Will the cervical cancer vaccine be required for school enrollment?

Whether or not a vaccine becomes a requirement for school is decided on a state-by-state basis. However, if the cervical cancer vaccine remains optional, the vaccine won't become as widely used as it will be if it's made part of the routine childhood immunizations. Like vaccinating for illnesses such as influenza, mumps and chickenpox, people in the community get the best protection when a high percentage of the population is vaccinated. This vaccine is no different — the greater the number of girls and women vaccinated, the greater the benefit we'll see from the cervical cancer vaccine.

Will women still need to have Pap tests?

Absolutely. And this is a really important point. The cervical cancer vaccine isn't intended to replace Pap tests. Continue with routine screening for cervical cancer by getting regular pelvic exams and Pap tests.

What can you do to protect yourself from cervical cancer if you're not in the recommended vaccine age group?

The main protection you have against cervical cancer is participation in a regular screening program. Also, be aware of cervical cancer signs and symptoms:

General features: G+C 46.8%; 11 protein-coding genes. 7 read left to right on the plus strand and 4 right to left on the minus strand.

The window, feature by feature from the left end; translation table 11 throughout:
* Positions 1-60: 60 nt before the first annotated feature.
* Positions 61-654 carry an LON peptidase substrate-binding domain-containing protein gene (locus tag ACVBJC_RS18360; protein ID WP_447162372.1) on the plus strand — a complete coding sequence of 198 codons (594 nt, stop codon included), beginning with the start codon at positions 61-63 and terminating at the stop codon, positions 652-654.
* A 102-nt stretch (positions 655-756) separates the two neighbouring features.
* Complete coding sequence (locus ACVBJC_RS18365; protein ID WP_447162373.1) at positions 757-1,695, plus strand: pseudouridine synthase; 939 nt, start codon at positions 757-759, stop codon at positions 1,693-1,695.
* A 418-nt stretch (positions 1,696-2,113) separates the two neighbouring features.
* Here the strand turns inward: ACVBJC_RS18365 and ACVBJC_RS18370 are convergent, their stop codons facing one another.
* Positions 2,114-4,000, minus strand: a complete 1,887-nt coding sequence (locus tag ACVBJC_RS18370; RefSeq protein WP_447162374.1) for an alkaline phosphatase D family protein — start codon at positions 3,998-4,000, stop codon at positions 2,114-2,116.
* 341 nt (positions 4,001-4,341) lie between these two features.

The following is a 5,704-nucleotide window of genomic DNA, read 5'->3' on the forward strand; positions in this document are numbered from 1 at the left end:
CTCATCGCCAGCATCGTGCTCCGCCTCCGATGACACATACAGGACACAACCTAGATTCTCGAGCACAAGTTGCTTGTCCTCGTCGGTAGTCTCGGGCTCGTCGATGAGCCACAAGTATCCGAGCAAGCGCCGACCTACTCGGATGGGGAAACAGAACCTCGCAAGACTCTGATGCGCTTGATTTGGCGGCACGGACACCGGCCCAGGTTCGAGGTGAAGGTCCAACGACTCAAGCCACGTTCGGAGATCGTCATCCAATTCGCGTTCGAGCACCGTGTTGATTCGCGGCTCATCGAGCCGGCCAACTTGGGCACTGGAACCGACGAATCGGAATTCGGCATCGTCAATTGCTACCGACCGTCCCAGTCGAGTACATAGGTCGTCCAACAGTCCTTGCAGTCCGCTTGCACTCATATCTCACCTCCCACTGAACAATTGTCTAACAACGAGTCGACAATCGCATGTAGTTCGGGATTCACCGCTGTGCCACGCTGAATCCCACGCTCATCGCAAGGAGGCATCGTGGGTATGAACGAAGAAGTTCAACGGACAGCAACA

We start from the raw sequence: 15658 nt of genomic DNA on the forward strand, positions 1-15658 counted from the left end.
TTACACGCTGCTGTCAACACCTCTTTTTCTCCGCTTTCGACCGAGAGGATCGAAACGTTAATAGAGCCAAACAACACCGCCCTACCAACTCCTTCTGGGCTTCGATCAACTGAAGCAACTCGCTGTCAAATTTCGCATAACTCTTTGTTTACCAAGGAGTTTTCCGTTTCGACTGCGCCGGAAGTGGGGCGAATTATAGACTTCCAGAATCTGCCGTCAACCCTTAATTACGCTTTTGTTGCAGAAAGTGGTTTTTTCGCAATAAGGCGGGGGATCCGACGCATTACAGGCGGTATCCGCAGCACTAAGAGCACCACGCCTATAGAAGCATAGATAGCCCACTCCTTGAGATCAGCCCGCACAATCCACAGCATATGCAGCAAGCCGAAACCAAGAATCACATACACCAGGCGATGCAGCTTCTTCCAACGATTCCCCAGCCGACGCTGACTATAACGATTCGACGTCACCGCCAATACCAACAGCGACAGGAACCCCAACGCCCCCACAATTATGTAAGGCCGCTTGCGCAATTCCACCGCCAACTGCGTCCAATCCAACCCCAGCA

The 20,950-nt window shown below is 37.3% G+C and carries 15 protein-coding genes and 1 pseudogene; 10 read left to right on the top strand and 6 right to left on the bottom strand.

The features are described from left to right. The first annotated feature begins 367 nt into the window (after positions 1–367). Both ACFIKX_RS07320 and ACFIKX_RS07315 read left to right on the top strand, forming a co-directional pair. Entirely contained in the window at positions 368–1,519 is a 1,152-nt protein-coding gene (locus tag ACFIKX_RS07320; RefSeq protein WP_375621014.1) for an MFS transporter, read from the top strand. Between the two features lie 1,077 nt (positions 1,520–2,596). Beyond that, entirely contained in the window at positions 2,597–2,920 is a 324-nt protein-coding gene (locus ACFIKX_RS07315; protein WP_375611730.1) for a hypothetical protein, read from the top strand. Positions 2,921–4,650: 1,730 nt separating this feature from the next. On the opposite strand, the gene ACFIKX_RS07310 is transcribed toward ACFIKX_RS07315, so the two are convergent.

* Vaginal bleeding after intercourse or between periods
* Vaginal bleeding after menopause
* Foul-smelling watery or bloody vaginal discharge
* Pelvic pain or pain during intercourse

Seek prompt medical attention if you notice anything unusual. And don't smoke. Smoking doubles your risk of cervical cancer.

How much will the cervical cancer vaccine cost?

The vaccine manufacturer estimates the series of three shots will cost between $300 and $500. Insurance companies will likely cover the expense of vaccination for girls and women in the recommended age groups — especially if the vaccine becomes mandatory — but that remains to be seen.

When will the cervical cancer vaccine become available?

The vaccine will probably be available — with the insurance issues ironed out — by late summer 2006.

Are there other cervical cancer vaccines in the works?

Yes, there's another cervical cancer vaccine — called Cervarix — in development. It's currently being considered for approval in Canada and Western Europe. The vaccine manufacturer plans to apply for vaccine approval in the United States later this year. Both Cervarix and Gardasil protect against HPV types 16 and 18. So at some point in 2007, we may have two vaccines available that offer protection from the virus that causes cervical cancer.